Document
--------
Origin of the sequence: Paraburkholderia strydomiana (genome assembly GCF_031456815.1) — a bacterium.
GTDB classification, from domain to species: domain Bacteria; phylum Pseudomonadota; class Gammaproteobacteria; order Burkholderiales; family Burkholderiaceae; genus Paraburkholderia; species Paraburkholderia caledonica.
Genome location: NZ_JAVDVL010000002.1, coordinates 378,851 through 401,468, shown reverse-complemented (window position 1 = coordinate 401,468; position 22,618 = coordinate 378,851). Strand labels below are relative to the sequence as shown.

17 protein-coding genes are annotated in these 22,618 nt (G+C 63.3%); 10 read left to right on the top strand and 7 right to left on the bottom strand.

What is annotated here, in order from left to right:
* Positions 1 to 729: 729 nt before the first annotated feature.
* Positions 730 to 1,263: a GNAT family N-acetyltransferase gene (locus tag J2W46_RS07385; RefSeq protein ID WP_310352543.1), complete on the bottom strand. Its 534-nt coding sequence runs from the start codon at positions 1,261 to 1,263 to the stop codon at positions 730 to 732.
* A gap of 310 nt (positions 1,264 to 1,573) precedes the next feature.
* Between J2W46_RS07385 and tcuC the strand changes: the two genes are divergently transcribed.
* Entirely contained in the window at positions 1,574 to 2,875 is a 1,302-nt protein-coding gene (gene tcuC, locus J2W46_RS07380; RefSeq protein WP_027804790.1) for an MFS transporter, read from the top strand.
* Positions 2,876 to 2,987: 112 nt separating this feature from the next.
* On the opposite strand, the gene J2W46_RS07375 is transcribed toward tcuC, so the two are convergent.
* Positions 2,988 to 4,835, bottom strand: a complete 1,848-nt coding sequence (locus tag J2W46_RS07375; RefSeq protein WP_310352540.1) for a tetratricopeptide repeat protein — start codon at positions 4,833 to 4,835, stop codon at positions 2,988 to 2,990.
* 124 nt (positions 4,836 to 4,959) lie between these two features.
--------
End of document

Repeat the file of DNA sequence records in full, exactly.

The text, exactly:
Origin of the sequence: Paraburkholderia strydomiana (genome assembly GCF_031456815.1) — a bacterium.
GTDB classification, from domain to species: domain Bacteria; phylum Pseudomonadota; class Gammaproteobacteria; order Burkholderiales; family Burkholderiaceae; genus Paraburkholderia; species Paraburkholderia caledonica.
Genome location: NZ_JAVDVL010000002.1, coordinates 378,851 through 401,468, shown reverse-complemented (window position 1 = coordinate 401,468; position 22,618 = coordinate 378,851). Strand labels below are relative to the sequence as shown.

17 protein-coding genes are annotated in these 22,618 nt (G+C 63.3%); 10 read left to right on the top strand and 7 right to left on the bottom strand.

What is annotated here, in order from left to right:
* Positions 1 to 729: 729 nt before the first annotated feature.
* Positions 730 to 1,263: a GNAT family N-acetyltransferase gene (locus tag J2W46_RS07385; RefSeq protein ID WP_310352543.1), complete on the bottom strand. Its 534-nt coding sequence runs from the start codon at positions 1,261 to 1,263 to the stop codon at positions 730 to 732.
* A gap of 310 nt (positions 1,264 to 1,573) precedes the next feature.
* Between J2W46_RS07385 and tcuC the strand changes: the two genes are divergently transcribed.
* Entirely contained in the window at positions 1,574 to 2,875 is a 1,302-nt protein-coding gene (gene tcuC, locus J2W46_RS07380; RefSeq protein WP_027804790.1) for an MFS transporter, read from the top strand.
* Positions 2,876 to 2,987: 112 nt separating this feature from the next.
* On the opposite strand, the gene J2W46_RS07375 is transcribed toward tcuC, so the two are convergent.
* Positions 2,988 to 4,835, bottom strand: a complete 1,848-nt coding sequence (locus tag J2W46_RS07375; RefSeq protein WP_310352540.1) for a tetratricopeptide repeat protein — start codon at positions 4,833 to 4,835, stop codon at positions 2,988 to 2,990.
* 124 nt (positions 4,836 to 4,959) lie between these two features.